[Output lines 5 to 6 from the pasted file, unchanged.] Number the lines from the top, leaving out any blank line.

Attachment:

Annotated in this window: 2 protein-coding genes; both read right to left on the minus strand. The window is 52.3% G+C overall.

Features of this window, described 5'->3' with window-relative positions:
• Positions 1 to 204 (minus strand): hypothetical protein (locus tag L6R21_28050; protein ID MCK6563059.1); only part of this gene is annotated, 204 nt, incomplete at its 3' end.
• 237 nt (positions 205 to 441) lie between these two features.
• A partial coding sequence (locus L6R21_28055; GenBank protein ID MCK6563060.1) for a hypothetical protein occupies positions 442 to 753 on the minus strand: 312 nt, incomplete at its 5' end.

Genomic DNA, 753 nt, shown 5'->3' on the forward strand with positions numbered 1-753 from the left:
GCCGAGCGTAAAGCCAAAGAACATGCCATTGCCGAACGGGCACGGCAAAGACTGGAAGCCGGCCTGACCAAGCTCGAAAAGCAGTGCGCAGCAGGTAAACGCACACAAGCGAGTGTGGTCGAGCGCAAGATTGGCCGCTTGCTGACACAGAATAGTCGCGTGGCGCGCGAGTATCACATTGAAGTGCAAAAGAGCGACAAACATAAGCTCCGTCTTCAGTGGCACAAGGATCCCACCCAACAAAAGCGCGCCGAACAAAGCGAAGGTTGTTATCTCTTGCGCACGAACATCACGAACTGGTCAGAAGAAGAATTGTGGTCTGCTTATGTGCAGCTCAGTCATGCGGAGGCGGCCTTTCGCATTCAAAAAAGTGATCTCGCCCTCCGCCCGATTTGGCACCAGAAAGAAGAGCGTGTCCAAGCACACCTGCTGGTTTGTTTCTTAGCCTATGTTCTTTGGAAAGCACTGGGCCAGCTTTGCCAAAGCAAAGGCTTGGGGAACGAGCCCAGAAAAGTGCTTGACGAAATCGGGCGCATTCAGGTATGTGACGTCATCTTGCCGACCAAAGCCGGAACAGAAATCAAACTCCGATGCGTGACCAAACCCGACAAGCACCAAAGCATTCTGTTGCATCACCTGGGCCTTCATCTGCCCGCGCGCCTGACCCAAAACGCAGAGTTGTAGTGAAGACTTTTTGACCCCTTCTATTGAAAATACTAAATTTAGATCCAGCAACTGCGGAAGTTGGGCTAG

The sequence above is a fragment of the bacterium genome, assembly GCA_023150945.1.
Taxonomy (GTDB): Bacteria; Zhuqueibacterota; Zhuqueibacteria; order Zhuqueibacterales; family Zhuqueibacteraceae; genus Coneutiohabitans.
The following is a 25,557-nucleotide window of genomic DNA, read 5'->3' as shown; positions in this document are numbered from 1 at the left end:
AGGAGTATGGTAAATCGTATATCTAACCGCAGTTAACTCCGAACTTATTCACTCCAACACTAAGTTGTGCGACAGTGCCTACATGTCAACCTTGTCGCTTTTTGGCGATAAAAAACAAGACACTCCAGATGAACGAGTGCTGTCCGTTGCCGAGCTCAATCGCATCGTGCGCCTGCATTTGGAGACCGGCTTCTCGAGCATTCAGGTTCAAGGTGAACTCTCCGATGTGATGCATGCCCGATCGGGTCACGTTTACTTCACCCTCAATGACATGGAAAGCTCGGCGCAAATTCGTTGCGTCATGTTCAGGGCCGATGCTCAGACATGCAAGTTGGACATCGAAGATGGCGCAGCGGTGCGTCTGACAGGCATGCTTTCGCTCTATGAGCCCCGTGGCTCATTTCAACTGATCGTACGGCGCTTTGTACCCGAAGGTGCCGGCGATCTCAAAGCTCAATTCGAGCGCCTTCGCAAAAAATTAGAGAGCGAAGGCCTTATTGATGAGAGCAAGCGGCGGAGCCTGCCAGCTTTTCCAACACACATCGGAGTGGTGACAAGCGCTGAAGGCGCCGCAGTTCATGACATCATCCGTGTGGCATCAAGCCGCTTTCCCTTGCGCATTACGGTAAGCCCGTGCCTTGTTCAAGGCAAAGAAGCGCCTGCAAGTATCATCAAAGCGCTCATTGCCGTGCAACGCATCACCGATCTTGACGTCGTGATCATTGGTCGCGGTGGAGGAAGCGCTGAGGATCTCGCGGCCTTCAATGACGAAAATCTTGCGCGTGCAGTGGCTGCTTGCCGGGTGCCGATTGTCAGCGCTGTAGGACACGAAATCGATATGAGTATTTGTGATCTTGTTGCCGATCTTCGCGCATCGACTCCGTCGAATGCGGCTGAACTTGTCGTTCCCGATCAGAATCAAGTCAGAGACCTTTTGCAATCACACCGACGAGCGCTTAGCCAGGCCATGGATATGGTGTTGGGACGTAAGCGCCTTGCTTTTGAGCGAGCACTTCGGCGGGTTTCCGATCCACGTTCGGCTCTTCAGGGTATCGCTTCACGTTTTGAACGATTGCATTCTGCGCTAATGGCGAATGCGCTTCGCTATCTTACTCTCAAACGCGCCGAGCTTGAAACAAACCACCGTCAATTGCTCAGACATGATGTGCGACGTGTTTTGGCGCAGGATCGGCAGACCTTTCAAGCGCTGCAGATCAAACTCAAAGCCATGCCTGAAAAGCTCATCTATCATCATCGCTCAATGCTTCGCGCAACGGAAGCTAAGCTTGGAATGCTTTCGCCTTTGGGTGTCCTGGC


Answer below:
• A partial coding sequence (locus L6R21_28055; GenBank protein ID MCK6563060.1) for a hypothetical protein occupies positions 442 to 753 on the minus strand: 312 nt, incomplete at its 5' end.

Genomic DNA, 753 nt, shown 5'->3' on the forward strand with positions numbered 1-753 from the left: